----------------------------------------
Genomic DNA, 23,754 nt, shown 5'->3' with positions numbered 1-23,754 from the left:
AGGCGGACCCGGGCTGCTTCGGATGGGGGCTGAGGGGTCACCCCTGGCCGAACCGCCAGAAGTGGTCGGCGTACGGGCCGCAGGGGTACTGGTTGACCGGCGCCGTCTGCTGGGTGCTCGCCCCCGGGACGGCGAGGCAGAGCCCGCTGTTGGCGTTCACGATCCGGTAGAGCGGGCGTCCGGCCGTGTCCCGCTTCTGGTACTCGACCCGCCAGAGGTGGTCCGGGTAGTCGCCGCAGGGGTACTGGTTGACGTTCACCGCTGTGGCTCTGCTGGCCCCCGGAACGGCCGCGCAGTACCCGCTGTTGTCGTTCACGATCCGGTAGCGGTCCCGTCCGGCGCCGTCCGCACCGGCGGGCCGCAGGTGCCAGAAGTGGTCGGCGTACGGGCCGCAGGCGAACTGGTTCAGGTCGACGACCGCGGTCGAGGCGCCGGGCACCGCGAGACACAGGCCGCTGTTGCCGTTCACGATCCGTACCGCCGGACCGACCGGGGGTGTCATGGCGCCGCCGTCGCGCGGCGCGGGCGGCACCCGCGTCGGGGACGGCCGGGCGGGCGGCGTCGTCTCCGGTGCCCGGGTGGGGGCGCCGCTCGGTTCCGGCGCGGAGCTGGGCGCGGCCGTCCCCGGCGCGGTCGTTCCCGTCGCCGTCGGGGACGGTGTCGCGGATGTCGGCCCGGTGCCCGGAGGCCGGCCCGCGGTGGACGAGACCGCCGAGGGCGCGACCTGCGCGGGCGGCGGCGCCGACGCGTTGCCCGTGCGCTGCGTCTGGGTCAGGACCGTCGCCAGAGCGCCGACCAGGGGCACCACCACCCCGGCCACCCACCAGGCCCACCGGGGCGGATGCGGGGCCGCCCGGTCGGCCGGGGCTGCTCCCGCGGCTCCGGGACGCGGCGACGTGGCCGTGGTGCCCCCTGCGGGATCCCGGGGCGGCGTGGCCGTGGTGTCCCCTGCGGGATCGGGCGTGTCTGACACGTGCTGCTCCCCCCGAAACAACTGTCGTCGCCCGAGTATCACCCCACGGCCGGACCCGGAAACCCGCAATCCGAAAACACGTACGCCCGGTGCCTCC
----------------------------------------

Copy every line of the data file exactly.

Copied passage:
Genomic DNA, 23,754 nt, shown 5'->3' with positions numbered 1-23,754 from the left:
AGGCGGACCCGGGCTGCTTCGGATGGGGGCTGAGGGGTCACCCCTGGCCGAACCGCCAGAAGTGGTCGGCGTACGGGCCGCAGGGGTACTGGTTGACCGGCGCCGTCTGCTGGGTGCTCGCCCCCGGGACGGCGAGGCAGAGCCCGCTGTTGGCGTTCACGATCCGGTAGAGCGGGCGTCCGGCCGTGTCCCGCTTCTGGTACTCGACCCGCCAGAGGTGGTCCGGGTAGTCGCCGCAGGGGTACTGGTTGACGTTCACCGCTGTGGCTCTGCTGGCCCCCGGAACGGCCGCGCAGTACCCGCTGTTGTCGTTCACGATCCGGTAGCGGTCCCGTCCGGCGCCGTCCGCACCGGCGGGCCGCAGGTGCCAGAAGTGGTCGGCGTACGGGCCGCAGGCGAACTGGTTCAGGTCGACGACCGCGGTCGAGGCGCCGGGCACCGCGAGACACAGGCCGCTGTTGCCGTTCACGATCCGTACCGCCGGACCGACCGGGGGTGTCATGGCGCCGCCGTCGCGCGGCGCGGGCGGCACCCGCGTCGGGGACGGCCGGGCGGGCGGCGTCGTCTCCGGTGCCCGGGTGGGGGCGCCGCTCGGTTCCGGCGCGGAGCTGGGCGCGGCCGTCCCCGGCGCGGTCGTTCCCGTCGCCGTCGGGGACGGTGTCGCGGATGTCGGCCCGGTGCCCGGAGGCCGGCCCGCGGTGGACGAGACCGCCGAGGGCGCGACCTGCGCGGGCGGCGGCGCCGACGCGTTGCCCGTGCGCTGCGTCTGGGTCAGGACCGTCGCCAGAGCGCCGACCAGGGGCACCACCACCCCGGCCACCCACCAGGCCCACCGGGGCGGATGCGGGGCCGCCCGGTCGGCCGGGGCTGCTCCCGCGGCTCCGGGACGCGGCGACGTGGCCGTGGTGCCCCCTGCGGGATCCCGGGGCGGCGTGGCCGTGGTGTCCCCTGCGGGATCGGGCGTGTCTGACACGTGCTGCTCCCCCCGAAACAACTGTCGTCGCCCGAGTATCACCCCACGGCCGGACCCGGAAACCCGCAATCCGAAAACACGTACGCCCGGTGCCTCC